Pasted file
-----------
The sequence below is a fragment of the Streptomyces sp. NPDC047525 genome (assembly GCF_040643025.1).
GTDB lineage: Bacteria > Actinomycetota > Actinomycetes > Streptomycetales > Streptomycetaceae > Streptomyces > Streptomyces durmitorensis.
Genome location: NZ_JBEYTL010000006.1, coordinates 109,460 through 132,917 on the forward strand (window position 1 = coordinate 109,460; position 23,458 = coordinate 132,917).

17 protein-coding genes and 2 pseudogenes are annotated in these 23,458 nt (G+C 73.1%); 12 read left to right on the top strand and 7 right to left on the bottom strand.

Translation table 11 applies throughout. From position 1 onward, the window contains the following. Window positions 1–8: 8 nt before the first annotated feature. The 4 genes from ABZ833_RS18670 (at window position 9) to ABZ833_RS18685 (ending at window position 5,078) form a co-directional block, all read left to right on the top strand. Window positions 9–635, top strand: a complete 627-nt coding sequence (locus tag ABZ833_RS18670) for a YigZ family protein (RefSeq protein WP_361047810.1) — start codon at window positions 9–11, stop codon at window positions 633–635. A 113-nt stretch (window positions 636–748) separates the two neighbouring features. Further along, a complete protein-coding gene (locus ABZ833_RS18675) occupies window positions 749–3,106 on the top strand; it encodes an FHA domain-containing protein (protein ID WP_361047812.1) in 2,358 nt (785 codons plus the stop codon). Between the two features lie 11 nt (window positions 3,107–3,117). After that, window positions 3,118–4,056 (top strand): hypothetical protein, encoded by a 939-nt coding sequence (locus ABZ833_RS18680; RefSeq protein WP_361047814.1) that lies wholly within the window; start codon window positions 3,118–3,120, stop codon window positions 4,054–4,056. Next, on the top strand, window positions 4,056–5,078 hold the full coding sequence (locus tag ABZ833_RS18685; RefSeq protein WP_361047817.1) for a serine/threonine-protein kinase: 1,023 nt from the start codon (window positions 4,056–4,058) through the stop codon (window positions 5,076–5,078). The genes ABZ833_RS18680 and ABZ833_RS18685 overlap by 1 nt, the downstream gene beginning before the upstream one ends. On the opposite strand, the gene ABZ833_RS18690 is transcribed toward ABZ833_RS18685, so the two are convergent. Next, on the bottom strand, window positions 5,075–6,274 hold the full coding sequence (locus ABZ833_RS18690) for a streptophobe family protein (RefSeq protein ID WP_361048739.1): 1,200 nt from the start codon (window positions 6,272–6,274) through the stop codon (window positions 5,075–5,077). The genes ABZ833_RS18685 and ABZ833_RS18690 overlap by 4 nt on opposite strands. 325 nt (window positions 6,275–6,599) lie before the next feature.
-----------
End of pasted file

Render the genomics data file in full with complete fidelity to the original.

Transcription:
The sequence below is a fragment of the Streptomyces sp. NPDC047525 genome (assembly GCF_040643025.1).
GTDB lineage: Bacteria > Actinomycetota > Actinomycetes > Streptomycetales > Streptomycetaceae > Streptomyces > Streptomyces durmitorensis.
Genome location: NZ_JBEYTL010000006.1, coordinates 109,460 through 132,917 on the forward strand (window position 1 = coordinate 109,460; position 23,458 = coordinate 132,917).

17 protein-coding genes and 2 pseudogenes are annotated in these 23,458 nt (G+C 73.1%); 12 read left to right on the top strand and 7 right to left on the bottom strand.

Translation table 11 applies throughout. From position 1 onward, the window contains the following. Window positions 1–8: 8 nt before the first annotated feature. The 4 genes from ABZ833_RS18670 (at window position 9) to ABZ833_RS18685 (ending at window position 5,078) form a co-directional block, all read left to right on the top strand. Window positions 9–635, top strand: a complete 627-nt coding sequence (locus tag ABZ833_RS18670) for a YigZ family protein (RefSeq protein WP_361047810.1) — start codon at window positions 9–11, stop codon at window positions 633–635. A 113-nt stretch (window positions 636–748) separates the two neighbouring features. Further along, a complete protein-coding gene (locus ABZ833_RS18675) occupies window positions 749–3,106 on the top strand; it encodes an FHA domain-containing protein (protein ID WP_361047812.1) in 2,358 nt (785 codons plus the stop codon). Between the two features lie 11 nt (window positions 3,107–3,117). After that, window positions 3,118–4,056 (top strand): hypothetical protein, encoded by a 939-nt coding sequence (locus ABZ833_RS18680; RefSeq protein WP_361047814.1) that lies wholly within the window; start codon window positions 3,118–3,120, stop codon window positions 4,054–4,056. Next, on the top strand, window positions 4,056–5,078 hold the full coding sequence (locus tag ABZ833_RS18685; RefSeq protein WP_361047817.1) for a serine/threonine-protein kinase: 1,023 nt from the start codon (window positions 4,056–4,058) through the stop codon (window positions 5,076–5,078). The genes ABZ833_RS18680 and ABZ833_RS18685 overlap by 1 nt, the downstream gene beginning before the upstream one ends. On the opposite strand, the gene ABZ833_RS18690 is transcribed toward ABZ833_RS18685, so the two are convergent. Next, on the bottom strand, window positions 5,075–6,274 hold the full coding sequence (locus ABZ833_RS18690) for a streptophobe family protein (RefSeq protein ID WP_361048739.1): 1,200 nt from the start codon (window positions 6,272–6,274) through the stop codon (window positions 5,075–5,077). The genes ABZ833_RS18685 and ABZ833_RS18690 overlap by 4 nt on opposite strands. 325 nt (window positions 6,275–6,599) lie before the next feature.